Tuenti hosts the 9th PHPMad Meetup about Emergent design with phpspec

Posted on 10/23/2014 by Eng. Outreach Committee

As every month, we hosted the 9th PHPMad meeting in the kitchen of our central Madrid office. Francisco Santamaría talked about “Emergent design with phpspec”. We saw a brief introduction to the tool specBDD called phpspec and how it can help us designing our application, being much more than a simple testing tool.

In addition to PHPMad, we are open to hosting other user groups meetings and talks so, if you’re interested in organising a tech or design-related event, get in touch!

Spawnable Framework - Scripting for everyone

Posted on 9/02/2010 by Nick Flink Lead Dev Tools Engineer

In tuenti we are constantly running scripts. We run them to change the configuration of the site, to update the code on the site and even to check out our current working branch. Having a good scripting framework is obviously important when it comes to automating manual tasks. The way that we have chosen to look at scripts is a bit different than other approaches, because our scripts are quite important to us. We set up our servers so that we can deploy scripts to nearly every server and run them in a consistent manner across all of them. How we have managed to do that is to put our scripts at the top-most layer (same as the traditional index file), as a slightly different entry point. So if index.php is the cgi entry point to our site, Spawn.php is the cli entry point to the same site but is generally used for different purposes.

Using scripts

Scripts are often used to migrate users using older modules of our site to use the new ones or to prime memcache as to not strain the db with every little change. Other times we want to write scripts that work well from the command line with arguments manual pages etc. Sometimes we want to run a script on another server, perhaps even as another user. Many times you want to just run some script every day to analyze a specific set of data.

Requirements

Our scripts need to be maintainable (with code using regular domain layer where possible), easy to use and write for developers and easily executed in parallel. To increase maintainability we've decided that all scripts will have one entry point. Taking this approach leads us to: php Spawn.php . To make the lives of our developers easier, the system has to be equipped with bash completion and by default support execution in different threads. Spawn.php can only run jobs that implement the Spawnable interface. To run a job, Spawn.php simply calls a static function run() as shown below in the Spawnable interface.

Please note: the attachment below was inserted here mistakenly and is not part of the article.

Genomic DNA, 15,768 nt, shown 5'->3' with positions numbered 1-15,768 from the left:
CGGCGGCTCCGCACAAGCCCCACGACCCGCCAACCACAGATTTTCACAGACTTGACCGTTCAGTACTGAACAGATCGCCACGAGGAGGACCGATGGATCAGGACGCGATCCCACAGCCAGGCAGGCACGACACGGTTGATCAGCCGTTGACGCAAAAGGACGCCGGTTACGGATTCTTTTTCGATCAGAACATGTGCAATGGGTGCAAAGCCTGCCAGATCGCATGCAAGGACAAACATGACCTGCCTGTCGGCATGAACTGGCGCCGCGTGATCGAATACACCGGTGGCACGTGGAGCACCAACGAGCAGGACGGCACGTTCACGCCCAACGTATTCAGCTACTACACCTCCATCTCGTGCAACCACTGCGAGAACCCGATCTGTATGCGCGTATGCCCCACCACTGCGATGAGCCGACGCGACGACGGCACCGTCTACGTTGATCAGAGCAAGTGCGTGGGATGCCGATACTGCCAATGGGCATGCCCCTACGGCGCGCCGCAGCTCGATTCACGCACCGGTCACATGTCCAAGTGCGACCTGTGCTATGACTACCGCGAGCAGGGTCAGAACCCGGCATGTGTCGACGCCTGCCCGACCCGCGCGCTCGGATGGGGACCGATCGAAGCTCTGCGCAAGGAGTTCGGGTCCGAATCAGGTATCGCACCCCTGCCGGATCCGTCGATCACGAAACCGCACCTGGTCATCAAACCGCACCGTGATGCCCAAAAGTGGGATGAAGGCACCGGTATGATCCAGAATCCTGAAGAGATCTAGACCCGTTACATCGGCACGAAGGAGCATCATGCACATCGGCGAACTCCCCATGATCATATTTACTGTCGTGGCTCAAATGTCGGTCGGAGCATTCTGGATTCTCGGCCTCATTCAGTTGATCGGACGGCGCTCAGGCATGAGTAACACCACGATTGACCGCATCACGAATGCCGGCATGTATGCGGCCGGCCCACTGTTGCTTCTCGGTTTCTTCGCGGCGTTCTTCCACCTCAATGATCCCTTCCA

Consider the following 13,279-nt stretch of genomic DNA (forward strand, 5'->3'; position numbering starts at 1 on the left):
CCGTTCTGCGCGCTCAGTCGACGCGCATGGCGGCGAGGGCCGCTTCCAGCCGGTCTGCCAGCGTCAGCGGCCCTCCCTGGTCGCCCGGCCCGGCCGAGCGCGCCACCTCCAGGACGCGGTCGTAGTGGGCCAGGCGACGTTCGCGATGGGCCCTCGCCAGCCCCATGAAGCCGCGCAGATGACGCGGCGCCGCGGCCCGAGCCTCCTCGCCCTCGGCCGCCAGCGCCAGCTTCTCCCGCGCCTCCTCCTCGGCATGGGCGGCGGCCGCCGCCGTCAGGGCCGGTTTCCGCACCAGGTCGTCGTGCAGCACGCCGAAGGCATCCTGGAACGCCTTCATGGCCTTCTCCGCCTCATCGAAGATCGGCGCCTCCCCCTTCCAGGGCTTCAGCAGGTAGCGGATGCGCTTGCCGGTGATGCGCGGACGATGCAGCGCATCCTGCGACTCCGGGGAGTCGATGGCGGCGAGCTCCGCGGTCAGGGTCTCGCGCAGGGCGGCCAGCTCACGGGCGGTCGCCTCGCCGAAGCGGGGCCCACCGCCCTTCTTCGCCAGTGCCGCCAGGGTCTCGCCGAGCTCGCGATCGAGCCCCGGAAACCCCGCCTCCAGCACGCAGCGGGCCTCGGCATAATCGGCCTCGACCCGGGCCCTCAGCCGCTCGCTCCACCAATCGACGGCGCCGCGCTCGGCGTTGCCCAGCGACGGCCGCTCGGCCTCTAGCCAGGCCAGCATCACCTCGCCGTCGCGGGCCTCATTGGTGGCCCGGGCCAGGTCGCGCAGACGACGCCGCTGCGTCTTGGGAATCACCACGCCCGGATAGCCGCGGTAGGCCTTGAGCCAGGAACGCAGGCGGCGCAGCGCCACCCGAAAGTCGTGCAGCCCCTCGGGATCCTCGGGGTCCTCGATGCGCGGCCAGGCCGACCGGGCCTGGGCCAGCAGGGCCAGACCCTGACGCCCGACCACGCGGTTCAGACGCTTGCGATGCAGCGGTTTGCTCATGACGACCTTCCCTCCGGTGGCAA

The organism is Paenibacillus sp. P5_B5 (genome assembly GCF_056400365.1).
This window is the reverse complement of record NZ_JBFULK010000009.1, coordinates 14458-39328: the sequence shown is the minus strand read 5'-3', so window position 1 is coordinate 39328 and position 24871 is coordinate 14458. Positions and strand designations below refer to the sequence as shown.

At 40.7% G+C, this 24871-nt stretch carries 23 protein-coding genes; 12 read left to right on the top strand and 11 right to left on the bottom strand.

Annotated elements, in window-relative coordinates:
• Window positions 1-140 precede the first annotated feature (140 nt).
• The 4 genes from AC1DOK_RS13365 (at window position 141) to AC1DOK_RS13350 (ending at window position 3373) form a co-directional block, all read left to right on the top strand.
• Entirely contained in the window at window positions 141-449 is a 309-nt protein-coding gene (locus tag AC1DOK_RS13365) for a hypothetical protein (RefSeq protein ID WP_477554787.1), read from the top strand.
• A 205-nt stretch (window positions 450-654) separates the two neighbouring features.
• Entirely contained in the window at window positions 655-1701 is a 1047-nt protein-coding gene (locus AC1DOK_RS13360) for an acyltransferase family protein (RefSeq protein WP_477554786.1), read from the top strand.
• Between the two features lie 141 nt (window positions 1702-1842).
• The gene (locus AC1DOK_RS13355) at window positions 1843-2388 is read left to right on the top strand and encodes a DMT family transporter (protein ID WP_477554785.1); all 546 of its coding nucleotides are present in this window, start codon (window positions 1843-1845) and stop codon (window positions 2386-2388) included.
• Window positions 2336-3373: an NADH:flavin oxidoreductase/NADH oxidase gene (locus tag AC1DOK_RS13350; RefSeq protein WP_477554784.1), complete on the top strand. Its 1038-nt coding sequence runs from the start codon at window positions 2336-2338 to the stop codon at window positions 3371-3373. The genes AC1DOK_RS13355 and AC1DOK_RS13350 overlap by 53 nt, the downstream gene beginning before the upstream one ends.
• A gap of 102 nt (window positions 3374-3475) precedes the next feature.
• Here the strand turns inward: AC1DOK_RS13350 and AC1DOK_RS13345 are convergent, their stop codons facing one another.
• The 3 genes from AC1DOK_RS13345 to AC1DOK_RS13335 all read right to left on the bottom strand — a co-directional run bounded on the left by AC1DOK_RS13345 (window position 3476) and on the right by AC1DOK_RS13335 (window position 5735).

interface Spawnable{
    static public function run();
    public function startJob();
}

Script types

CommandLineArgJob

The command line arg job allows easy use with the bash command line. It has bash completion, man pages, and uses reflection to construct your CommandLineArgJob with the same names used in the constructor on the command line. For example the following code class would be constructed with $number=5 and then startJob would run and echo the sent number.


class MyJob extends CmdLineArgJob{
    private $number;
    public function __construct($number){
        $this->number = $number;
    }
    public function startJob(){
        echo 'number = ' . $this->number;
    }
}

me@aserver:~#php Spawn.php MyJob number=5 number = 5

Bash completion tells you all of the optional arguments and if you miss one that isn't optional eg. $number, the framework will tell you that it was required.

ForkedJob

We use forked jobs mainly for migrations. Executed jobs are being controlled by a parent process which fetches arguments for each of them from the input the script has received. As long as there is data for the next job and it hasn't exceed the maximum number of active jobs, it will fork new threads with new jobs assigned to them. Developers can optimize the number of used resources against the speed of execution by changing the allowed number of active forked threads.

QueuedJob